Tuesday, November 29, 2011

German Things that Make Me Giggle

Living in a foreign country is wrought with oddities and differences that sometimes leave me (Dana) shaking my head and other times just make me giggle.  I snapped some photos around town this past week so I could share some of those things.

This sign translates roughly to "Have a good trip" but seeing signs like this one around Germany bring out the middle-schooler in me and I always giggle.

Here's what I imagine the brainstorming session was like for the people at Simba when they created these trampy dolls:
Marketing Guy 1: Dolls these days just aren't slutty enough.  Let's give our new Mystic dolls goth chokers and mesh skirts.
Marketing Guy 2: Ohhh, neon fishnet stockings are really in right now.  Except lets reinstate the mis-matched, one-high one-low fad.
Marketing Guy 1: Yea, and they each should have a rabid, feral looking pet cat.
Marketing Guy 2: These dolls look good, but something is still missing.
Marketing Guy 1: I've got it!  A thigh tattoo!
Marketing Guy 2: That's sooooo hot.

This is a very literal translation to how I feel in the morning before I have my coffee.

Wall Street to Americans means the epicenter of finance and investing, but here in Borken Wall Street (or Wallstraße) is literally the street that has the town wall on it.

This is an ad for eyeglasses, but I'm so distracted by the dorky guy with the long red hair and full beard wearing tight red pants that I can't imagine this ad brings many customers into the shop.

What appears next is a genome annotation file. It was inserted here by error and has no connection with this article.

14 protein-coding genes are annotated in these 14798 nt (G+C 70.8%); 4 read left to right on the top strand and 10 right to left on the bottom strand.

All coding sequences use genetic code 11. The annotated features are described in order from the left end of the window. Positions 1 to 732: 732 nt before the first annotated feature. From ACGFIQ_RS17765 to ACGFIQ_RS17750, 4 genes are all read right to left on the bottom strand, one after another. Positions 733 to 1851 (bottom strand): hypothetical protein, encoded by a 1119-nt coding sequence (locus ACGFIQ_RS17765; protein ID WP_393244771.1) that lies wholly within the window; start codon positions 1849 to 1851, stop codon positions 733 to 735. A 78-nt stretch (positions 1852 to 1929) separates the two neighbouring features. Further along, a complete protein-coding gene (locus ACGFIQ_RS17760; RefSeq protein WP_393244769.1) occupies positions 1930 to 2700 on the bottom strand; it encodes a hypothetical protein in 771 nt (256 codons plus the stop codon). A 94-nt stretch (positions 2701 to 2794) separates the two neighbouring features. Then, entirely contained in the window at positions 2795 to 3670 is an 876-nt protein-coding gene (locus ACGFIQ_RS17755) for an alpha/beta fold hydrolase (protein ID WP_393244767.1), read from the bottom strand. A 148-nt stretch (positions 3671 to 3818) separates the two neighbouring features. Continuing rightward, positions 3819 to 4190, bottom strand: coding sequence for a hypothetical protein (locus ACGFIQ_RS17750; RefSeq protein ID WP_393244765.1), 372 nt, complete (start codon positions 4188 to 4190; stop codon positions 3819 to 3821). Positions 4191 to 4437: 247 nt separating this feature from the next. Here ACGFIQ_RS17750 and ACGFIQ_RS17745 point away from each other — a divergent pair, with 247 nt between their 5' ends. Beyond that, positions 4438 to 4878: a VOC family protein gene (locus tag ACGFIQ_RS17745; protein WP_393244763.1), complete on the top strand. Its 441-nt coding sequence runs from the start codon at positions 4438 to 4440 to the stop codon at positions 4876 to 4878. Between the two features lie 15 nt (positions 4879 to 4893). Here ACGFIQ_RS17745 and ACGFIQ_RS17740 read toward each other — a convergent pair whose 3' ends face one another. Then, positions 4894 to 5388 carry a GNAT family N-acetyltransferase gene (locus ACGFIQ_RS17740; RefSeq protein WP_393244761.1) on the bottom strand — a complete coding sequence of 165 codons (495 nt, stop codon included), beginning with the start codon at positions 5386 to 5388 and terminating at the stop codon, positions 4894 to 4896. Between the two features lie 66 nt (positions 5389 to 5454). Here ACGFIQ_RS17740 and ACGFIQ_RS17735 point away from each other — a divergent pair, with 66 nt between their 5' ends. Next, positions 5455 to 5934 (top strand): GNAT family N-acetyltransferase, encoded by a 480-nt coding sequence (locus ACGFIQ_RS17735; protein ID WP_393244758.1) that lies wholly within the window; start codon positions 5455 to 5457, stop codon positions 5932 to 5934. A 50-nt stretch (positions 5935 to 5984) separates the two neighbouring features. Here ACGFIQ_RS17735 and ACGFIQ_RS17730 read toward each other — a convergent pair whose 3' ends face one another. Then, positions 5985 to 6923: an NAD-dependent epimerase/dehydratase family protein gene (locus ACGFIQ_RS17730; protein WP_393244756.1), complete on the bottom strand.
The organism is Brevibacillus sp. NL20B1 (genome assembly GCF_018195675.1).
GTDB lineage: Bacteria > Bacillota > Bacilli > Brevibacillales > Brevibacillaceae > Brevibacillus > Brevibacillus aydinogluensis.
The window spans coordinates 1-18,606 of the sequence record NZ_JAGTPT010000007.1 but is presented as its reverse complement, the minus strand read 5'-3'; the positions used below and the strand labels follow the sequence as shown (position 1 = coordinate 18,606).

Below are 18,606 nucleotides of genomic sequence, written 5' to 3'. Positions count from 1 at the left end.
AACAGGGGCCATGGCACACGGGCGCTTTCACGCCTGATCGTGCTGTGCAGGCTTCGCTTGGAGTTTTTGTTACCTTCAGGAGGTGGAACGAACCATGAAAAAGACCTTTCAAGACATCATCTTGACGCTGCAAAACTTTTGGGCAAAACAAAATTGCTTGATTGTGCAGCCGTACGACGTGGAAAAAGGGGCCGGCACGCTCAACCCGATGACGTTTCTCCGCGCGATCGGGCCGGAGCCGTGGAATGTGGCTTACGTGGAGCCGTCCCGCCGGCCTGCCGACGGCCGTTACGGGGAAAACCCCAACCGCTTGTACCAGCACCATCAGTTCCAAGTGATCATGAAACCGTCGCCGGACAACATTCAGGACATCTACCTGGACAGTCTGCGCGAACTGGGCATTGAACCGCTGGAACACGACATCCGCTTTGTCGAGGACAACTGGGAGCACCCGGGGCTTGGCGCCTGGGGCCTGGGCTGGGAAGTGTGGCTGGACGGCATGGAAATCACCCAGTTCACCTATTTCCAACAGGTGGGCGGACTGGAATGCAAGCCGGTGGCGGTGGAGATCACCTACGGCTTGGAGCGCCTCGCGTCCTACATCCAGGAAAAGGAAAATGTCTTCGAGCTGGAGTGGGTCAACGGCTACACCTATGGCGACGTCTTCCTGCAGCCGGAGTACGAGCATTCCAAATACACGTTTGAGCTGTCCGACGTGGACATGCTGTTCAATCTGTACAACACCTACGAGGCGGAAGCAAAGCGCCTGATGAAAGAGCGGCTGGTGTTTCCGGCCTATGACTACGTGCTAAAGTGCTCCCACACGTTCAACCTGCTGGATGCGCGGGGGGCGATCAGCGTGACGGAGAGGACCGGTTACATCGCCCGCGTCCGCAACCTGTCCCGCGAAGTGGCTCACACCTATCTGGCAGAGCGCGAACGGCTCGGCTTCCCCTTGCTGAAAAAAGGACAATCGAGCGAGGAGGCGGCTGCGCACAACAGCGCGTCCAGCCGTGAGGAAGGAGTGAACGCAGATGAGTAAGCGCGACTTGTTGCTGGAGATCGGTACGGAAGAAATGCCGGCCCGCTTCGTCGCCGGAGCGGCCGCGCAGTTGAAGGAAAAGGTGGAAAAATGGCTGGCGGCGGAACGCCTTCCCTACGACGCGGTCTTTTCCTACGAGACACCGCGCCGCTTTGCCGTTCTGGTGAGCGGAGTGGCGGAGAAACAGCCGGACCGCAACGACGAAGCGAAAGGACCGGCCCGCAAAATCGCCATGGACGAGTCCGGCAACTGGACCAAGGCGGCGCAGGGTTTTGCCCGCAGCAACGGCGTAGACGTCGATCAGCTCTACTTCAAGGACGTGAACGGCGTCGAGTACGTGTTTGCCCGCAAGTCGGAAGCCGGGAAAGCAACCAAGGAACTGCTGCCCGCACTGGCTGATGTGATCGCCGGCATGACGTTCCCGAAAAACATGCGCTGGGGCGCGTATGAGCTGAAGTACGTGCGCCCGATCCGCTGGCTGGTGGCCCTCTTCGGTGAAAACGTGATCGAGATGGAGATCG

Dylan was looking at the newspaper with Bryan and came across this article about a man who has more than 400 body piercings.  Always ready to state the obvious, Dylan points at him and simply says "Big mess."  Yes, son, a big mess indeed.

Thursday, November 24, 2011

Kicking Off the Christmas Markets in Münster

One of my absolute favorite things about living in Germany is the wonderful Christmas markets every November/December.  Knowing that the Christmas Markets are coming makes the cold weather and short days almost tolerable. And by the way, the days here are crazy short.  Way shorter than in Michigan or Florida or anywhere else we've lived. (Borken is 51 degrees latitude whereas Grand Rapids, Michigan is only 42 degrees latitude - we're almost 10 whole degrees further north on the globe which means 6 hours of day light in the winter and 18 hours of daylight in the summer).

Anyways, I've been desperate for a day where I can do some shopping just be out of the house by myself without dragging Dylan around with me.  Because sometimes I just really need some time where I can dawdle and peruse shops at my own leisure without having to bribe Dylan to sit still and be quiet with brötchen or Gummie Bears.  Bryan came to the rescue and on Monday night suggested that he stay home with Dylan on Tuesday so I can go to the Münster Christmas Market ganz allein.  I was so excited for my day away that I got to the bus station at least 20 minutes early because I just couldn't handle sitting around our house any longer.